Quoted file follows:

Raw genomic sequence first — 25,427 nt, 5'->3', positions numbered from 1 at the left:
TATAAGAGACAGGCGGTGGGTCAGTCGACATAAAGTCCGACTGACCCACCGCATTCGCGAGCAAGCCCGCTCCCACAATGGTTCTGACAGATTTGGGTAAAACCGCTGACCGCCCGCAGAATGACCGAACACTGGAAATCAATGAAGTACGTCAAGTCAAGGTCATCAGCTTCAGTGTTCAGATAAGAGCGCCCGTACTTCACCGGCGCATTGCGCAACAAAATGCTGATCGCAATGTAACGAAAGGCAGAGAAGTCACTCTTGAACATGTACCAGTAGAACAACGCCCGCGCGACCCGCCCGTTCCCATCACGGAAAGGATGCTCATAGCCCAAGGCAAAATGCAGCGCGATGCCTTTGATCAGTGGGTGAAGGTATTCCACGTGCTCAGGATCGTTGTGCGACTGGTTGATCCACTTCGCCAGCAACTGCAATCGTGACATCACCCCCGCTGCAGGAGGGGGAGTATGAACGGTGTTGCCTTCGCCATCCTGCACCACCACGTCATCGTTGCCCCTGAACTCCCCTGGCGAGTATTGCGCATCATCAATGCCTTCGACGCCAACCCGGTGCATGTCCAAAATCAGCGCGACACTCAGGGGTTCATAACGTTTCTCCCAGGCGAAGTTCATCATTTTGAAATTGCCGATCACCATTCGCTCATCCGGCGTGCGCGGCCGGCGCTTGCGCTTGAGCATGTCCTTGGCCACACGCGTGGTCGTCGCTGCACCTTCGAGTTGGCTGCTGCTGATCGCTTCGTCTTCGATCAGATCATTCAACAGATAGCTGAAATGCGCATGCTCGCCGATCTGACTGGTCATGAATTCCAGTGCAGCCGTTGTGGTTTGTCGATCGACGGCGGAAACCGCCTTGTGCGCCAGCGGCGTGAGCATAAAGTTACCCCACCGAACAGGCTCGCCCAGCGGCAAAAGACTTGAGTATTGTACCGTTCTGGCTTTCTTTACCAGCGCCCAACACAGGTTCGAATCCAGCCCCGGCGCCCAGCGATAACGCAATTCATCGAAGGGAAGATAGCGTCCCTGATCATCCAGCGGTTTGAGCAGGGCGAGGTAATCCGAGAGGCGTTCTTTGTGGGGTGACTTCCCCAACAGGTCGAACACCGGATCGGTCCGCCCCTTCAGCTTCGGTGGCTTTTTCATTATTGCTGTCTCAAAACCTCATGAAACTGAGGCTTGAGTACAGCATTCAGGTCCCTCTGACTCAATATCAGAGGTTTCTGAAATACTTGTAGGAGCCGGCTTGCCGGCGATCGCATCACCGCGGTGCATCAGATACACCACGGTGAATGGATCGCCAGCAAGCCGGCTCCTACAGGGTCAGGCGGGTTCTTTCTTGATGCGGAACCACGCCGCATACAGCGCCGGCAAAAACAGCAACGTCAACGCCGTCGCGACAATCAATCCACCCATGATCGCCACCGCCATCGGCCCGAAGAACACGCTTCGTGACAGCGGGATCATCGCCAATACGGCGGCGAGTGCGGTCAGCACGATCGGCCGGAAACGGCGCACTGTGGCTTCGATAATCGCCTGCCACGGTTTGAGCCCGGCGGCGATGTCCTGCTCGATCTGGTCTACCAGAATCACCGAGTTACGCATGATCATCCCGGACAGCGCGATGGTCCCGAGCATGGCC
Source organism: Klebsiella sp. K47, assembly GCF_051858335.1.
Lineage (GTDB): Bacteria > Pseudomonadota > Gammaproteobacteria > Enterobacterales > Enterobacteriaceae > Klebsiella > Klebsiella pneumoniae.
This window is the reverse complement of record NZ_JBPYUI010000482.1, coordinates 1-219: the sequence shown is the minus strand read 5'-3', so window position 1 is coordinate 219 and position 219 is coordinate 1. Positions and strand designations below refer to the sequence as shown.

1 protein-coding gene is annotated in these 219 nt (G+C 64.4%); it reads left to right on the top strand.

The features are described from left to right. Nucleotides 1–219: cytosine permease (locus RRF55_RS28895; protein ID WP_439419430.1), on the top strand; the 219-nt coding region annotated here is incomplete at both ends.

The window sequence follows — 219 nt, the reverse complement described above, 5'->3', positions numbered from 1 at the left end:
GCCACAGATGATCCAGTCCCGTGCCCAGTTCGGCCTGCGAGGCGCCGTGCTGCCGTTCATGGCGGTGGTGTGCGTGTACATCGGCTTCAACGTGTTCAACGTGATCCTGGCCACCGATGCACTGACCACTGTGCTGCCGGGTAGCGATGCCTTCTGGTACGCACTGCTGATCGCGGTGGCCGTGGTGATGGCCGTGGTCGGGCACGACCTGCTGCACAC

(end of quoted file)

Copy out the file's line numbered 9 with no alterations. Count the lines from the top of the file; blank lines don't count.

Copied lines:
GCCACAGATGATCCAGTCCCGTGCCCAGTTCGGCCTGCGAGGCGCCGTGCTGCCGTTCATGGCGGTGGTGTGCGTGTACATCGGCTTCAACGTGTTCAACGTGATCCTGGCCACCGATGCACTGACCACTGTGCTGCCGGGTAGCGATGCCTTCTGGTACGCACTGCTGATCGCGGTGGCCGTGGTGATGGCCGTGGTCGGGCACGACCTGCTGCACAC